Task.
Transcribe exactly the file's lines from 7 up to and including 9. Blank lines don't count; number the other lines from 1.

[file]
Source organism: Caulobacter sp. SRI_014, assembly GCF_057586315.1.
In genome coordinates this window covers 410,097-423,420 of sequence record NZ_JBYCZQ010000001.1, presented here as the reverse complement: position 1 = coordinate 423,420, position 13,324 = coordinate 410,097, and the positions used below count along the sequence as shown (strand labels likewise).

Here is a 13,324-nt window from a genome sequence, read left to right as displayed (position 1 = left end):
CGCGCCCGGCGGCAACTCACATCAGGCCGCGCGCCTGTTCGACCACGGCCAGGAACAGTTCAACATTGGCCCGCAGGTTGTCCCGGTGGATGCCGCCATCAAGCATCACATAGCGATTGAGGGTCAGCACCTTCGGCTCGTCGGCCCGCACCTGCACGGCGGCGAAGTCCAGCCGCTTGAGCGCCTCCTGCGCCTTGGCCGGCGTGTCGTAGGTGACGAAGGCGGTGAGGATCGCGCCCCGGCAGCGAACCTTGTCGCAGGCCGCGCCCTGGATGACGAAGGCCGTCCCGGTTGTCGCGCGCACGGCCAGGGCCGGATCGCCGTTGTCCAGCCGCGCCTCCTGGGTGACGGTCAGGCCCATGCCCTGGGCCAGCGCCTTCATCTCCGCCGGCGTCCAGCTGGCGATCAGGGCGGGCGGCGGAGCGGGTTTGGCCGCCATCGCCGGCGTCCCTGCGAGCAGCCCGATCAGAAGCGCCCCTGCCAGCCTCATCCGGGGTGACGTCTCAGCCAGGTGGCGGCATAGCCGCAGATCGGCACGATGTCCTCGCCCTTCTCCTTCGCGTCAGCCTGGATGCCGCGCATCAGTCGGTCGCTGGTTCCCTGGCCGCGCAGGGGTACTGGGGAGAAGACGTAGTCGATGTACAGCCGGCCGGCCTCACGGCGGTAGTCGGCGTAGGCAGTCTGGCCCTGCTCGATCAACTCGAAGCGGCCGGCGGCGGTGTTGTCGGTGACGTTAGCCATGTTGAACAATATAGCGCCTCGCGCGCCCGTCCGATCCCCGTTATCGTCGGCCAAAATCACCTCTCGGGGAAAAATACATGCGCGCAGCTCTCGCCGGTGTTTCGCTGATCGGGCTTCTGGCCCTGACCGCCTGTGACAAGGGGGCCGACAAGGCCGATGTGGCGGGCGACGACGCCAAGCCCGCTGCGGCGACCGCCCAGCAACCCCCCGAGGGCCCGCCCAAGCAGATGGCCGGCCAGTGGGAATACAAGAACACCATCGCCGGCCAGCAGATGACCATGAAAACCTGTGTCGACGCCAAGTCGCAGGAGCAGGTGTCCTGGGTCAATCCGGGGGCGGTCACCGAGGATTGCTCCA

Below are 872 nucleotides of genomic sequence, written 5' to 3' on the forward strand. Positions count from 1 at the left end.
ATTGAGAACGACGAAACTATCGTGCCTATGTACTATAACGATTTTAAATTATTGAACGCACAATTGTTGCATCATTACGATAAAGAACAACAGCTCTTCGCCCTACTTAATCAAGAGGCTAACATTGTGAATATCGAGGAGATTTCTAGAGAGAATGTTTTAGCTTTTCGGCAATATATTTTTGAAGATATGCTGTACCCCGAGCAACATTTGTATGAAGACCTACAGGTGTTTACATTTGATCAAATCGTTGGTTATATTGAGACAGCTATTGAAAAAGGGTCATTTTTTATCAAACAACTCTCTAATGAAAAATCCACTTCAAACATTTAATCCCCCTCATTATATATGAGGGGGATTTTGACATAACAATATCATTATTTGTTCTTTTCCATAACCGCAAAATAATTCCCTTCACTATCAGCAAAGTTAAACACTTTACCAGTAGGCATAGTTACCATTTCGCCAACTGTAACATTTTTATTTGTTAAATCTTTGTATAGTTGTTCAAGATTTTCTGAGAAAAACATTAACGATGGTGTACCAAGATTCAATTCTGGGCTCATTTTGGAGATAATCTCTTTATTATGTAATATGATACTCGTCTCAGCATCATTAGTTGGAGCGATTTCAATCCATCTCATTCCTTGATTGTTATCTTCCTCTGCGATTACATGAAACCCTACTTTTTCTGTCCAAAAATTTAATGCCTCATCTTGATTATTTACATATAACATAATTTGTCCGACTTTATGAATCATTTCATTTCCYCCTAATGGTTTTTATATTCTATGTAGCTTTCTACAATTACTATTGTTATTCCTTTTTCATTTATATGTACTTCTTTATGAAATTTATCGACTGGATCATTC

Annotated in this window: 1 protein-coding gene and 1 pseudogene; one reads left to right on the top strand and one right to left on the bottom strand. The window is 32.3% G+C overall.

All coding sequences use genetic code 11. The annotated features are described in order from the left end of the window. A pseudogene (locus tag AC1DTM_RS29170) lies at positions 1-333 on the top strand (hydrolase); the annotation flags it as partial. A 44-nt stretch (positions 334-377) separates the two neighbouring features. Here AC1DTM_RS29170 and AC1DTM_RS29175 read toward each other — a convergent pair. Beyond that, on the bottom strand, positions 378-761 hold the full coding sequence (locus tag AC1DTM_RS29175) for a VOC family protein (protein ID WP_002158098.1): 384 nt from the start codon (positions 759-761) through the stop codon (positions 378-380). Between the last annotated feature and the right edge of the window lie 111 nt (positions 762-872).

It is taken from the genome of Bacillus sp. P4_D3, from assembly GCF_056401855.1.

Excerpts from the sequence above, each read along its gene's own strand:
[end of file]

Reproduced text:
Annotated in this window: 1 protein-coding gene and 1 pseudogene; one reads left to right on the top strand and one right to left on the bottom strand. The window is 32.3% G+C overall.

All coding sequences use genetic code 11. The annotated features are described in order from the left end of the window. A pseudogene (locus tag AC1DTM_RS29170) lies at positions 1-333 on the top strand (hydrolase); the annotation flags it as partial. A 44-nt stretch (positions 334-377) separates the two neighbouring features. Here AC1DTM_RS29170 and AC1DTM_RS29175 read toward each other — a convergent pair. Beyond that, on the bottom strand, positions 378-761 hold the full coding sequence (locus tag AC1DTM_RS29175) for a VOC family protein (protein ID WP_002158098.1): 384 nt from the start codon (positions 759-761) through the stop codon (positions 378-380). Between the last annotated feature and the right edge of the window lie 111 nt (positions 762-872).

It is taken from the genome of Bacillus sp. P4_D3, from assembly GCF_056401855.1.